The other race or the other whatever from the face of the planet all together
And we all shine on
Like the moon and the stars and the sun
Yeah, we all shine on
I’m afraid of Americans
I’m afraid of the world
I’m afraid I can’t help it
Hey you know something people
I’m not black but there’s whole lotsa times I wish I could say I’m not white
Get up, stand up
Stand up for your right
Get up, stand up
Don’t give up the fight
Because of their half-baked mistakes
We get ice cream, no cake
All lies, no truth
Is it fair to kill the youth?
This is not America
Pardon me, brother, while you stand in your glory
I know you won’t mind if I tell the whole story
Pardon me, brother, I know we’ve come a long, long way
But let us not be so satisfied for tomorrow can be an
An even brighter day
Spotify, you win. I have downloaded you to my laptop and have decided to help you kill what’s left of the music business. Lady Gaga released her new album “Joanne” this week. The first single “Perfect Illusion” has been played on Spotify a whopping 38 million times. This will net Lady Gaga an estimated $154.77. Why? Because of the lopsided deal the record industry made with Spotify. So somebody is getting rich, but not the artists.
Another example. The rapper Nelly owes the IRS $2.4 million and some jokester wrote an article saying it would take 287 million streams of his hit “Hot In Herre” for him to repay the IRS. It would actually cost less if people went to iTunes and bought his song again but we’re just highlighting the ridiculous pay structure at hand.
Taylor Swift moved her tracks off Spotify. Prince only had one song on Spotify, as does King Crimson and Tool. Garth Brooks is the best selling American artist of the last 25 years and none of his music is on Spotify. The only Neil Young albums you can find are the shitty Geffen Records ones from the 80’s that were so bad David Geffen sued him.
So since Spotify exists essentially as exposure and a loss-leader, I’ll take the time do a series on artists and songs that have fewer than 1,000 streams. Give underheard music the Mike Farmer bump, whatever that’s worth. If this helps you find something cool to listen to, wonderful.
Peter Hammill & The K Group, “Live At Rockpalast”. A televised concert from 1981. Peter Hammill is the singer from Van der Graaf Generator accompanied by a backing band. It’s a 93-minute double album, so you may not get into the whole thing on first listen. You’ll know by the first three or four songs whether it’s your thing or not. Hammill is a strident vocalist, sings as if he’s protesting at a city council meeting. The songs have a prog-ish vibe with a 1981 new wave timbre. Makes sense since Hammill wrote them, he also wrote all the VdGG songs. I really love “The Future Now”.
Don Muro, “As Long As I’ve Got You”. The A-side of a Record Store Day single in 2015, the song was recorded in 1974. A power-pop synth-driven DIY production. I assume Muro played or programmed everything on the track. He still occasionally records and runs his own label, Flannelgraph Records. I heard this song on an episode of The Best Show and fell in love with it immediately.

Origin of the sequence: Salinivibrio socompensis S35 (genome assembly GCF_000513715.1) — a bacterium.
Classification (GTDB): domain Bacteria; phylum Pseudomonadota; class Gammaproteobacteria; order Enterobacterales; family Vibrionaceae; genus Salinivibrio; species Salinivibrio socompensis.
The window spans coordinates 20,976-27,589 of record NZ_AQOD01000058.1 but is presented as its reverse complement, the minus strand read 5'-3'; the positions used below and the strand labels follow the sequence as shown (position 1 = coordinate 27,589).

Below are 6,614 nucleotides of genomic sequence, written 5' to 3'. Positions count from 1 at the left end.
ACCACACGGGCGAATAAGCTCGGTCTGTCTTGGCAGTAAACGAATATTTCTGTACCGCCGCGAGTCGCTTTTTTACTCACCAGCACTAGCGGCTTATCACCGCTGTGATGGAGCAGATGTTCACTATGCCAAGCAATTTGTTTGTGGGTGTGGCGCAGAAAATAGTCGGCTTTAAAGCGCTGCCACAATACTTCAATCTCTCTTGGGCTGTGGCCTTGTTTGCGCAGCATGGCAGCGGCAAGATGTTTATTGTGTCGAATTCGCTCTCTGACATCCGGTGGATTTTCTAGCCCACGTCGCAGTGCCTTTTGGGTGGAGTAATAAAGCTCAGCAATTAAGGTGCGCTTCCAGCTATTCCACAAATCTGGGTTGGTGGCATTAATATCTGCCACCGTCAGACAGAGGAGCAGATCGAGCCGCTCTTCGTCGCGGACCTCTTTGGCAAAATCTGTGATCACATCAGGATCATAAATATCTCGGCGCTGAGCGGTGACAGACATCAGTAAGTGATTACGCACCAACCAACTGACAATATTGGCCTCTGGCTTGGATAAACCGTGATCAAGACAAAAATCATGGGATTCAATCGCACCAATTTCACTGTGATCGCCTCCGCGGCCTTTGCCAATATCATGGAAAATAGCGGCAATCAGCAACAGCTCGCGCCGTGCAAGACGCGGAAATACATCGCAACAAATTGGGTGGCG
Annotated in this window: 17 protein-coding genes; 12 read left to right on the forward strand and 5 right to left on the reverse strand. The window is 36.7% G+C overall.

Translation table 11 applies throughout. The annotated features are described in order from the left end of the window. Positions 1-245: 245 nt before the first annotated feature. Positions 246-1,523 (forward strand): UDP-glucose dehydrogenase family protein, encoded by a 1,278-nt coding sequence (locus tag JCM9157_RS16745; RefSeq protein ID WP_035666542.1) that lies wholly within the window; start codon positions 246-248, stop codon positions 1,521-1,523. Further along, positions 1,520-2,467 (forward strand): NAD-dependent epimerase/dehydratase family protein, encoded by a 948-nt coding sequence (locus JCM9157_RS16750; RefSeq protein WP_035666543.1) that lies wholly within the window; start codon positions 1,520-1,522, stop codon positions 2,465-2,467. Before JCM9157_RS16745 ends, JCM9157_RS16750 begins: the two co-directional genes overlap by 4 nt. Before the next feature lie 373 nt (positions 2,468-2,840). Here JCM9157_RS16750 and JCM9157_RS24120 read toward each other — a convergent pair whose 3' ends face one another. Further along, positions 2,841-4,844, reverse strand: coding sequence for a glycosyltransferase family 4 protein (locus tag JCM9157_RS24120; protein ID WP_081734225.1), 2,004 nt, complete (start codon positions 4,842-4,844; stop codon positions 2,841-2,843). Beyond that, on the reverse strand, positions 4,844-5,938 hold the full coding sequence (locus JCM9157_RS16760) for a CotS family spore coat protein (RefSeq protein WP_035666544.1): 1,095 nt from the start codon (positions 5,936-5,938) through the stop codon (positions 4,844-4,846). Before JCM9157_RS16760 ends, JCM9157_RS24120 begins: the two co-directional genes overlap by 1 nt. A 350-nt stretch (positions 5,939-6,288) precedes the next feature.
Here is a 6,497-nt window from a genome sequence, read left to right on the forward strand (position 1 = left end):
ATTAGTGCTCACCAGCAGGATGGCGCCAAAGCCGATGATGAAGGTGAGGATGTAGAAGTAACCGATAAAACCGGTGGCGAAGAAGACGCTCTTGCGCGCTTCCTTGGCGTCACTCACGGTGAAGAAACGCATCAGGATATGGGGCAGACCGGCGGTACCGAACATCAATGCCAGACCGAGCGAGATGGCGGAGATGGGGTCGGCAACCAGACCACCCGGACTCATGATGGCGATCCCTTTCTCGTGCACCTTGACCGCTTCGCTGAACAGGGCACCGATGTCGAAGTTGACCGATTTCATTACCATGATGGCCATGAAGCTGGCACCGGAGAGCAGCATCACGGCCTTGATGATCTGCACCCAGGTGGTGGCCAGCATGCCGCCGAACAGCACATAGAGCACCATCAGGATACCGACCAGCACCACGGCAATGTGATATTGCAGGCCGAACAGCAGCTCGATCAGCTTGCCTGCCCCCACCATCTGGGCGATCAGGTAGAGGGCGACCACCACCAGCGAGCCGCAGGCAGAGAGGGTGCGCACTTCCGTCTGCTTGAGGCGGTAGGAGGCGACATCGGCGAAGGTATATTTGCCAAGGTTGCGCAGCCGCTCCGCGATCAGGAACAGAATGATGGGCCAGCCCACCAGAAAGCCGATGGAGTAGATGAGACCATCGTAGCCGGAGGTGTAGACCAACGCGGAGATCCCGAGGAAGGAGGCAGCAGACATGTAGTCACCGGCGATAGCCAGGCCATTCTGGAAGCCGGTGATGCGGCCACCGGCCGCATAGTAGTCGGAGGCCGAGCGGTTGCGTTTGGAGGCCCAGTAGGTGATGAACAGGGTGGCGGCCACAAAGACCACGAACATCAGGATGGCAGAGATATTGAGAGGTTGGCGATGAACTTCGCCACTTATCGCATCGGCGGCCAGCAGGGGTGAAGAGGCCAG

Off-Ox, “Best Best Western”. A new project from my long-time friend Aaron Tanner, he of Stationary Odyessy, Fracasos and many other So. Indiana-based projects. (Fun fact: Aaron’s record label Dyspepsidisc released several Mr. Neutron albums about fifteen years ago). Off-Ox is Tanner’s new band and “Best Best Western” is the A-side of their debut single. Melodic, distorted instrumental indie with cool synths on the B-side. Of course, that only makes sense if you’re listening to it on vinyl which I don’t expect you are.
I don’t know how to do a Spotify playlist and I’m not going to take the time on account of three songs/artists. Do some searching, you lazy bums.
Let’s get positive for a few minutes. Let’s talk about some things that make me happy. Things that are worth liking. Sunshine, lollipops and weirdness. The glory of love.
This cut off Lou Reed’s 1978 live album “Take No Prisoners”. The whole album he keeps interjecting asides, like he’s breaking the fourth wall on his own songs. It’s ridiculous. On “Walk On The Wild Side” the band plays for seventeen minutes and he barely covers the first third of the song. He does that on “Coney Island Baby” and it works better. The best part is the last few minutes when the band is surging to a climax and Lou sings so hard he’s unintelligible. Stallone-level elocution here. It’s beautiful.
We need to appreciate The Eric Andre Show while it’s still here. Four seasons of this show and it’s not only still on the air, it’s successful enough to merit a live nationwide tour. Eric Andre has a cult following of kids who want to “legalize ranch”, “bird up”, and “investigate 311”. The bread and butter of the show is the interviews with celebs, oblivious to what they are getting into end up in a psychological Gitmo TV production. If you’re lucky, you might get to see Kraft Punk, the cheese-helmeted suit-clad prankster.